The Invesco QQQ Trust (QQQ) and the Vanguard Mid-Cap Value Index Fund ETF Shares (VOE) are both among the Top 100 ETFs. QQQ is a Invesco Large Growth fund and VOE is a Vanguard Mid-Cap Value fund. So, what’s the difference between QQQ and VOE? And which fund is better?
The expense ratio of QQQ is 0.13 percentage points higher than VOE’s (0.2% vs. 0.07%). QQQ also has a higher exposure to the technology sector and a lower standard deviation. Overall, QQQ has provided higher returns than VOE over the past ten years.
In this article, we’ll compare QQQ vs. VOE. We’ll look at holdings and risk metrics, as well as at their performance and portfolio growth. Moreover, I’ll also discuss QQQ’s and VOE’s industry exposure, fund composition, and annual returns and examine how these affect their overall returns.
|NameInvesco QQQ TrustVanguard Mid-Cap Value Index Fund ETF Shares|
|Category||Large Growth||Mid-Cap Value|
The Invesco QQQ Trust (QQQ) is a Large Growth fund that is issued by Invesco. It currently has 174.51B total assets under management and has yielded an average annual return of 21.27% over the past 10 years. The fund has a dividend yield of 0.49% with an expense ratio of 0.2%.
The Vanguard Mid-Cap Value Index Fund ETF Shares (VOE) is a Mid-Cap Value fund that is issued by Vanguard. It currently has 26.78B total assets under management and has yielded an average annual return of 12.52% over the past 10 years. The fund has a dividend yield of 1.87% with an expense ratio of 0.07%.
QQQ’s dividend yield is 1.38% lower than that of VOE (0.49% vs. 1.87%). Also, QQQ yielded on average 8.75% more per year over the past decade (21.27% vs. 12.52%). The expense ratio of QQQ is 0.13 percentage points higher than VOE’s (0.2% vs. 0.07%).
The Invesco QQQ Trust (QQQ) has the most exposure to the Technology sector at 45.46%. This is followed by Communication Services and Consumer Cyclical at 19.55% and 17.27% respectively. Real Estate (0.0%), Energy (0.0%), and Utilities (0.89%) only make up 0.89% of the fund’s total assets.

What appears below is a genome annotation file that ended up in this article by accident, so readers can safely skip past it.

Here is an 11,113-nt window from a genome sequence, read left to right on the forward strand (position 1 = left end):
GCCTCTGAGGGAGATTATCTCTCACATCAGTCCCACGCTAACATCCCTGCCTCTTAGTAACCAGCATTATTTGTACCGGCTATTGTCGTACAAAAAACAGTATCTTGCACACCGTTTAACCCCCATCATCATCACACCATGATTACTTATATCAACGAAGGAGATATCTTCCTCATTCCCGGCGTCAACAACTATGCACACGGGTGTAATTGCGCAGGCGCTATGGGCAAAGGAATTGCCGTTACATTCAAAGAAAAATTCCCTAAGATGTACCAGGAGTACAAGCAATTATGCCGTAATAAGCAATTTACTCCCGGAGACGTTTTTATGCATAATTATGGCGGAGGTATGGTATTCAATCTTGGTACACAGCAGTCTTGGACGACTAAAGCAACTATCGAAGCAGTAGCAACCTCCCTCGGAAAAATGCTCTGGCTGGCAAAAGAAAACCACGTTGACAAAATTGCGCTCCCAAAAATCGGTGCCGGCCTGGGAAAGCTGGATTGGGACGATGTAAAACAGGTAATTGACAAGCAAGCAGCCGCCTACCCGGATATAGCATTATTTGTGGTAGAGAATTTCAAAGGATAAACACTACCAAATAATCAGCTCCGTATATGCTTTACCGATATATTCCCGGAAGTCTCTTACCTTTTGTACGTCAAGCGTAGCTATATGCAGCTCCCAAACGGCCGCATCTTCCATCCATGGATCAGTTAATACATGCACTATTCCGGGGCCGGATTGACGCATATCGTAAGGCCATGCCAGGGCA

QQQ’s mid-section with moderate exposure is comprised of Financial Services, Industrials, Consumer Defensive, Healthcare, and Consumer Cyclical stocks at 2.51%, 2.61%, 4.68%, 7.04%, and 17.27%.
The Vanguard Mid-Cap Value Index Fund ETF Shares (VOE) has the most exposure to the Financial Services sector at 18.26%. This is followed by Consumer Cyclical and Real Estate at 11.8% and 11.48% respectively. Communication Services (5.27%), Basic Materials (5.44%), and Energy (5.69%) only make up 16.40% of the fund’s total assets.
VOE’s mid-section with moderate exposure is comprised of Healthcare, Industrials, Technology, Utilities, and Real Estate stocks at 7.04%, 9.4%, 9.85%, 10.93%, and 11.48%.
QQQ is 35.61% more exposed to the Technology sector than VOE (45.46% vs 9.85%). QQQ’s exposure to Communication Services and Consumer Cyclical stocks is 14.28% higher and 5.47% higher respectively (19.55% vs. 5.27% and 17.27% vs. 11.8%). In total, Real Estate, Energy, and Utilities also make up 27.21% less of the fund’s holdings compared to VOE (0.89% vs. 28.10%).
|Facebook Inc Class A||4.01%|
|Facebook Inc A||4.01%|
|Alphabet Inc Class C||3.9%|
|Alphabet Inc Class A||3.53%|
|Alphabet Inc A||3.53%|
QQQ’s Top Holdings are Apple Inc, Microsoft Corp, Amazon.com Inc, Facebook Inc Class A, and Facebook Inc A at 11.0%, 9.82%, 8.35%, 4.01%, and 4.01%.
Alphabet Inc Class C (3.9%), Tesla Inc (3.9%), and NVIDIA Corp (3.65%) have a slightly smaller but still significant weight. Alphabet Inc Class A and Alphabet Inc A are also represented in the QQQ’s holdings at 3.53% and 3.53%.